QC: At which stage of production should you do quality control?

Guest Post: By Kevin Lee: Co-founder of Asianconn International

I am going to start this blog like an America TV commercial just to make it more entertaining rather than depressing. Are you tired of getting crappy products from China? Are you tired of dealing with customers who constantly complain about the quality of your product? Are you tired of losing money? If your answer is “YES” then you are in the right place! We will show you how to avoid all the pitfalls of sourcing from China and help you make millions! Does my offer entice you?


At which stage should you do quality control?

Look, what I am mentioning above is not a lie, in this post, I will outline things that you as a responsible buyer should do in order to offer the best possible product to your clients and that in the process you stress as little as possible and don’t lose money. And by the way, the advice is for free and based on many years of personal experience in quality control.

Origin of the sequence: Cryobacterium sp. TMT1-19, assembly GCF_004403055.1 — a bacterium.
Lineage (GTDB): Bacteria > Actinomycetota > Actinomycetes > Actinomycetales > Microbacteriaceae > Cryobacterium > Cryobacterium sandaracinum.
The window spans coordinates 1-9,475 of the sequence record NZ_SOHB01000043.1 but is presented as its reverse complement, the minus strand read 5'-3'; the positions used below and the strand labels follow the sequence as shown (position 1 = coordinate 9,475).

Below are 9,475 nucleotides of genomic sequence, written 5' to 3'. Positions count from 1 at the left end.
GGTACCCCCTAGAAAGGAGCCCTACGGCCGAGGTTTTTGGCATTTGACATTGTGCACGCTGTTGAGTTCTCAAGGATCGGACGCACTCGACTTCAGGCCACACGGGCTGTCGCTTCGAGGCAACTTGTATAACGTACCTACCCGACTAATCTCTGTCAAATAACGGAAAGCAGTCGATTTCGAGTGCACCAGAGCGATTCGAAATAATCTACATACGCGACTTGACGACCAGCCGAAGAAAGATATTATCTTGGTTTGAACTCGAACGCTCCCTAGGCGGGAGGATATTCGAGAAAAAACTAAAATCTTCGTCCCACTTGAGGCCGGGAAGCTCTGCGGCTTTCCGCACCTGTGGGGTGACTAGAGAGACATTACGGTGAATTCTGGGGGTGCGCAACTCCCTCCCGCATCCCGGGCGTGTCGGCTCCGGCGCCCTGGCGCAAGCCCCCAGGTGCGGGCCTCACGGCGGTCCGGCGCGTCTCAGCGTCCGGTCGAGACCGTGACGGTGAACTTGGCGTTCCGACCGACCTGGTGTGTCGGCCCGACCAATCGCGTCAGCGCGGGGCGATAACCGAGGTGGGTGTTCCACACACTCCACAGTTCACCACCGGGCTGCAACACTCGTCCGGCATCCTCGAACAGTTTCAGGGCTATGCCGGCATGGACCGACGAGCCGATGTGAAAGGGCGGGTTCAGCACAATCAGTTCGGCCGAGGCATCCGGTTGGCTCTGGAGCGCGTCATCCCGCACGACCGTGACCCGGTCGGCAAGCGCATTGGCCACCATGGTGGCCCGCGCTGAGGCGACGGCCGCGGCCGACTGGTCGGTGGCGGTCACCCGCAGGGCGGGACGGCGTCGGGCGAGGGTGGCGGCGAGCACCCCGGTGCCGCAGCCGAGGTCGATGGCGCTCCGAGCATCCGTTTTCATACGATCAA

1. Your QC needs when you source from China

Everything starts with what type of person you are and what kind of product do you require. In this post, I am going to focus on buyers that want the best quality product for their customers, and not just something that “that’s good enough”.

The first thing you need to understand is that when producing in China quality control is a must. Most of the factories have in-house QC, but in reality, that is just for show. Please understand that China can produce good quality products, everything just depends on the price that you as a buyer are willing to pay. Apple produces in China, Samsung, HP and these are just electronics giants. OBI, Chanel, Converse all produce in China in the same factories that no named brands and fakes are produced. Am I sure? Yes, because I have personally seen a production line where Converse and Chanel shoes were on the belt and worked with the factory that produced for OBI and Walmart.

Why do you need to do quality control? As I have mentioned above the reasons are pretty simple, you want a good quality product, you want your customers to be safe, you do not want any returns, bad reputation or even recalls. You want to protect yourself from monetary as well as psychological loss.

So let us take a look at the measures that you can take in order to safeguard the best possible product.

  1. Pre-production